Jim Mitchum (“Moonrunners”) headlines “Trackdown” as a Montana rancher on the hunt for his runaway sister on the seedy streets of Los Angeles. Being a fan of the “runaway retrieval” films of the 1970s, “Trackdown” was a welcome addition to this collection. The late Karen Lamm (“The Unseen”) co-stars as “Betsy”, a young country girl who travels to the City of Angels for bigger things in life. Upon her arrival, she encounters the handsome, part-time hoodlum “Chucho” (Erik Estrada in a pre “CHiPs” role) and the two lovebirds hit it off. Unfortunately, “Chucho’s” local gang acquaintances have plans for “Betsy”. “Chucho” is ruffed up and “Betsy” is raped, drugged and quickly sold to a high-level businessman with his hand in a call-girl ring. Mitchum and Estrada, along with a juvenile crisis worker played by Cathy Lee Crosby (“Coach”), befriend each other and stop at nothing to bring those responsible down. “Trackdown” was a true highlight for this collection with a terrific cast and an even better showcase of the sleazier sides of Los Angeles. Director Richard T. Heffron, who pulled double duty in 1974 with this film and the “Westworld” sequel, “Futureworld”, makes great use of Hollywood Boulevard where prostitutes, peep shows and cross-dressers run rampant. In addition, an early chunk of the film is shot in the Spanish Barrio where “Chucho” resides and serves as a great piece of eye candy. Bar fights and shootouts galore make up the majority of the action-orientated madness. When Mitchum learns the true fate of his sister, all bets are off which leads to an intense finale on a desert highway where car challenges shotgun. “Trackdown” hit all the right buttons with a choice selection of cult actors and the sleazy underbelly of Los Angeles serving as the perfect backdrop for an even sleazier tale of drugs and prostitution.
As we reach the end of this movie marathon collection, we stumble upon our first and really only stinker of the bunch. 1976’s “Scorchy”, presented here under its alternate title “Race with Death”, is an unexciting and uninspiring flick from Writer/Director Howard Avedis (“Mortuary”, “They’re Playing with Fire”) credited here as Hikmet Avedis. Connie Stevens stars as “Jackie Parker”, an undercover Seattle narc set to bust a drug smuggling ring commanded by “Philip Bianco” (Cesare Danova of “Mean Street” and “Animal House” fame). The trouble with “Scorchy” is that it never takes off as a truly exciting film. Sure, there are plenty of shootouts, a drawn out car chase with Stevens behind the wheel of a dune bug plus Stevens pursuing our main goon via police helicopter. It all sounds fine and dandy but ends up feeling lifeless and a tad boring. The stale performances of the core cast do the film no favors with Stevens coming across as annoying and supporting stars wishing they were somewhere else. The only real surprise of the film was the unexpected fate of our leading lady, which by the time the film wraps, you’ll be wishing it came sooner. If there was a pothole in this collection, it’s definitely “Scorchy” with its unoriginal premise that we’ve seen ripped off so many times before and done far better. As if that weren’t bad enough, the film unforgivably rips-off the “Mission: Impossible” theme song with hardly any changes. “Scorchy” promises big things but unfortunately fails to deliver.
“Bulletproof” is presented in an anamorphic widescreen transfer that looks clean for the most part. Skin tones appear slightly warmer than expected with black levels coming across slightly hazy at times. A serviceable transfer that walks away being one of the stronger ones in this collection.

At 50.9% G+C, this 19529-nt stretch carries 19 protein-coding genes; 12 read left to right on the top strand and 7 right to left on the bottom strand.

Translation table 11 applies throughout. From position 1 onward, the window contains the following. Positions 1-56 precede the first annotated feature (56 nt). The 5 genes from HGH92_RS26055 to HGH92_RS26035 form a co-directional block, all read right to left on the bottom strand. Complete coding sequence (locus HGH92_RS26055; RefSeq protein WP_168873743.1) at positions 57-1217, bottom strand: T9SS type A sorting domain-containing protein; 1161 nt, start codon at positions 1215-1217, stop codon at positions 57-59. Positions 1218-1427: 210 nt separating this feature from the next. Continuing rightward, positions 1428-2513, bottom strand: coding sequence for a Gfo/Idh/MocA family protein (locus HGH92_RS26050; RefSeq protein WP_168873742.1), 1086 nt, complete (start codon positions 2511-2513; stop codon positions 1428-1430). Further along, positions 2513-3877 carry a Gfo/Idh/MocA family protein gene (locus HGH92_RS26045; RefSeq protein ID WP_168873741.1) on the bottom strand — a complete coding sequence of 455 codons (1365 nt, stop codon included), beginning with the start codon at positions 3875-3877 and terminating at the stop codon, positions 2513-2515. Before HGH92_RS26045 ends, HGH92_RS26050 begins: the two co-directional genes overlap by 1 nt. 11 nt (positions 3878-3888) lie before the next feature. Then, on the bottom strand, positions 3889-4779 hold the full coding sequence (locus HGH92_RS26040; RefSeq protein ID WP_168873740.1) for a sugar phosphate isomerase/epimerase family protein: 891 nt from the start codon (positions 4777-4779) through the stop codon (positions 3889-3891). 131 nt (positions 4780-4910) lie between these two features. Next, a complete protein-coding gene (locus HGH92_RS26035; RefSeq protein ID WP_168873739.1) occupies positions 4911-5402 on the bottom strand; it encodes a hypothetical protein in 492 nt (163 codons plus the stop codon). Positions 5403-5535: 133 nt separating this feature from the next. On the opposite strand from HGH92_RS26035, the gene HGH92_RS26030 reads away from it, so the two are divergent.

“Bamboo Gods and Iron Men” is presented with an anamorphic widescreen transfer as well. The opening title sequence gets off to a bumpy start with scratches, debris and a layer of softness appearing. Luckily, the film stabilizes shortly after with hardly any blemishes seen for the duration of the runtime. Skin tones come off accurate with vibrant colors popping surprisingly well especially in James Iglehart’s flashy shirts. A nice healthy layer of grain is firmly intact in this transfer as well.
“Trackdown” is showcased in a full frame (4:3) presentation. While, the majority of movie watchers loathe full frame transfers, “Trackdown” is a nice surprise. Assumingly, a full frame transfer is all that was accessible for MGM to grant Shout! Factory but the print looks decent with colors popping as best they can. The transfer looks remarkably clean for its age with no distracting scratches in sight. Unfortunately, black levels are quite poor. The haziness makes night or dimly lit scenes a bit challenging to view, which should warrant this a 2.5 rating. That said, the overall clean nature of the film saves this transfer.
Much like the film itself, “Scorchy” undoubtedly has the worst video presentation in this whole collection. Presented full frame (4:3), the film bears all its tape source imperfections with dirt and debris present the entire runtime. In addition, colors appear washed out with skin tones looking quite dim. If you’re hoping to see what’s going on in night or dimly lit scenes, think again! Black levels are atrocious leaving the viewer squinting their eyes to make out anything to no avail. Sad but true, “Scorchy” is far from a hit with its video presentation.
“Bulletproof” is accompanied with a Dolby Digital 2.0 Stereo mix which sounds loud and sharp. Dialogue scenes come off with no issue while action scenes and explosions really blow the lid off the speakers. The best of the lot as far as audio is concerned.
“Bamboo Gods and Iron Men” comes equipped with a Dolby Digital 2.0 Mono mix, which gets the job done nicely. No hissing or distracting pops were heard which allowed for dialogue and fight sequences to be heard clearly.
“Trackdown” is also accompanied with a Dolby Digital 2.0 Mono mix that is just as serviceable as “Bamboo Gods and Iron Men”. No hisses or pops with dialogue heard clearly the entire runtime.
Accompanied with a Dolby Digital 2.0 Mono mix, “Scorchy” yet again strikes out. Hissing is heard throughout the film along with a tin-like echo present. Any action sequences involving shootouts or car chases fail to impress in the slightest. Dialogue can be heard without any serious issues but it’s less than desirable.
No special features included on this movie marathon.
Shout! Factory’s “4 Action-Packed Movie Marathon” Volume Two release is an entertaining romp for a less than $10 price tag. All the films, with the exception of “Scorchy”, manage to tap into several different cult subgenres that pack a nice action punch. The majority of the films offer decent video and audio treatments that get the job done without a hitch. If you thoroughly enjoyed Volume One of Shout! Factory’s action-packed madness, then scooping up Volume Two is a no brainer and deserves a spot on your shelf.